Manners. Etiquette. For some men, these words don’t belong in the same breath as manliness. For them, etiquette and manners conjure up arbitrary lists of dos and don’ts, a nagging mother, or scenes of artificial formality, complete with images of bowing and scraping, the polishing of monocles, and a bunch of treacly, “How do you do?” and “No, after you!”
But, it wasn’t always so. Our forbearers saw no contradiction in being ruggedly manly and a refined gentleman. For centuries, well-bred men were trained in all the manly arts, from the skills needed to be a soldier to the proper etiquette for dinner parties. They were quintessential gentlemen – dapper in their dressing, polite in conduct, and yet every bit a true man.
As parents, we need to both model and teach our boys how to be a gentleman. It won’t happen accidentally; we need to be intentional in teaching these foundational principles of character. Character training starts at home. It is often said that “the way a boy treats his mother is the way that he’ll treat his wife.” So, let’s prepare our boys to be men – real men.
- A gentleman has respectful attitudes, which lead to respectful actions and words. He greets people with a smile, nod, or even a simple “hello”. His attitude is one of putting others first. Always remember the Golden Rule – to treat others the way they would like to be treated.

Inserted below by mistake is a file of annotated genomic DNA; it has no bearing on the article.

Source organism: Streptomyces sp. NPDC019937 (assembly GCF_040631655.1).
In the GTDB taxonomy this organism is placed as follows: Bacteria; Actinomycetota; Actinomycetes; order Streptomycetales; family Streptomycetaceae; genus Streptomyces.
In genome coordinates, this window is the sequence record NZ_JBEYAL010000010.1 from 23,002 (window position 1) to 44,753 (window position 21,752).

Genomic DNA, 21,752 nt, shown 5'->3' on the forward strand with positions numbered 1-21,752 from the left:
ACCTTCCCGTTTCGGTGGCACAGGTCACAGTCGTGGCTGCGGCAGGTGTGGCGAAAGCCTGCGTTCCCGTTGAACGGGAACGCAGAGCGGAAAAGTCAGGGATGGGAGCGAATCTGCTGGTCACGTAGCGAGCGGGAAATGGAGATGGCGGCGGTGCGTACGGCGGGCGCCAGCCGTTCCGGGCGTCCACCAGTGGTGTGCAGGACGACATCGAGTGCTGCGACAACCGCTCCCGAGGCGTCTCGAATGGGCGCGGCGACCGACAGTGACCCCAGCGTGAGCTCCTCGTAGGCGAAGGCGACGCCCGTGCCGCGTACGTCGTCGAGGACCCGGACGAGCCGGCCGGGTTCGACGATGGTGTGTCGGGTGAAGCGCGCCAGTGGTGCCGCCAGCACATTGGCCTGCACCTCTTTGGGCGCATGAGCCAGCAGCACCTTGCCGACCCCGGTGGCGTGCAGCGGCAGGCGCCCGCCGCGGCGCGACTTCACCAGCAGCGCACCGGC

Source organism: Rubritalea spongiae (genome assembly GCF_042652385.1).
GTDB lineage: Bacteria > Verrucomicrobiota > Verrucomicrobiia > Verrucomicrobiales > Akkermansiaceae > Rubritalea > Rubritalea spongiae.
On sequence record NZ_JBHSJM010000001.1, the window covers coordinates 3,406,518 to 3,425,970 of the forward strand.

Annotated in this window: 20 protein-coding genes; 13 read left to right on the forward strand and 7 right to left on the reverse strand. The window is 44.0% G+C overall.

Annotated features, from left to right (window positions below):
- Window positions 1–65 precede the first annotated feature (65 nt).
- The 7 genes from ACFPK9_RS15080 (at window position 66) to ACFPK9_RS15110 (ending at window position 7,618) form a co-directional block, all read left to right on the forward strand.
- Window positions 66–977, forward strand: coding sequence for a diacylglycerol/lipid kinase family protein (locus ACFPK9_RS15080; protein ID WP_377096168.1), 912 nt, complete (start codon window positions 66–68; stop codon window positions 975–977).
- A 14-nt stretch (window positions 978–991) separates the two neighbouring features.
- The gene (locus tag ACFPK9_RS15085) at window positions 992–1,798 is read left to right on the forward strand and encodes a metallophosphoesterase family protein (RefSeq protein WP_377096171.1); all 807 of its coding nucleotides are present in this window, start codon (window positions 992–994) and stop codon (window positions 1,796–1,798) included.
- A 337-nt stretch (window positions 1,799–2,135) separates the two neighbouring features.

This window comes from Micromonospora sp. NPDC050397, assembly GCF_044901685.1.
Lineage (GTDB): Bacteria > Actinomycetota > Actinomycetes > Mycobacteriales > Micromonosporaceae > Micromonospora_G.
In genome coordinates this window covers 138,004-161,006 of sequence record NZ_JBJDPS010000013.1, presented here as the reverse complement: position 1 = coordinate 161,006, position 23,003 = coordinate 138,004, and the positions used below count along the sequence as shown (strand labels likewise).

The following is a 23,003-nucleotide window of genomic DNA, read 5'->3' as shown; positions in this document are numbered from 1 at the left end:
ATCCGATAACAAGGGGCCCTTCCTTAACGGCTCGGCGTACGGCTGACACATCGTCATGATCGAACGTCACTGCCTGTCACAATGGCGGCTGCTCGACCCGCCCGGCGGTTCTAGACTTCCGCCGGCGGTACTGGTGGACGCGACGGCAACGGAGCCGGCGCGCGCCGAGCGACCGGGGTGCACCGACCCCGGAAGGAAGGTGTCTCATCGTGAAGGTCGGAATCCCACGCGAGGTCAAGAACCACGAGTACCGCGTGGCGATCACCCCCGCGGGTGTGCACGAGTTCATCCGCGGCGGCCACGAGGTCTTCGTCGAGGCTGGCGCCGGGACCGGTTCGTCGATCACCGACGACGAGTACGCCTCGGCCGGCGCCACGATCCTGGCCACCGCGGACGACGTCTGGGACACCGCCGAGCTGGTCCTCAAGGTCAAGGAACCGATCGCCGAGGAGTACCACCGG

- A gentleman uses respectful words, such as “Please”, “Thank you”, “You’re welcome” and “Excuse me.” Instead of “What?” and “Huh?”, they say “Pardon me?” They never use cursing or cussing words.
- A gentleman opens doors for ladies and allows them to pass through first, saying, “After you!” Children should open the door for their elders.
- A gentleman walks a lady to the car and opens the car door for her.
- A gentleman offers his seat to a lady. Never be seated until your mother is seated.
- A gentleman helps a lady put on her coat or sweater. He also offers to help carry heavy packages for a lady. Children should offer to carry the bags for their mothers.
- A gentleman stands when a lady enters the room or when he is introduced to someone.
- A gentleman seats a lady at the dinner table before he takes a seat. He rises when a lady excuses herself and upon her return. A gentleman takes care of the lady to his right.
- A gentleman protects a lady from danger. He walks on the curb side of the road as a sign of protection and to keep the lady from getting splashed by puddles.
- A gentleman will never EVER hit or hurt a lady. A boy must never hit or hurt a girl, but rather, he uses his strength to protect a girl.
George Washington, Theodore Roosevelt, and Robert E. Lee are some examples of men who combined gritty manliness with gentlemanly bearing. They paid attention to how they dressed, groomed, and conducted themselves and were as comfortable at a stately ball as they were on the battlefield. For these great men, having good manners did not make them less of a man, but more of one. What are your thoughts on raising boys with these manners? Leave us a comment down below.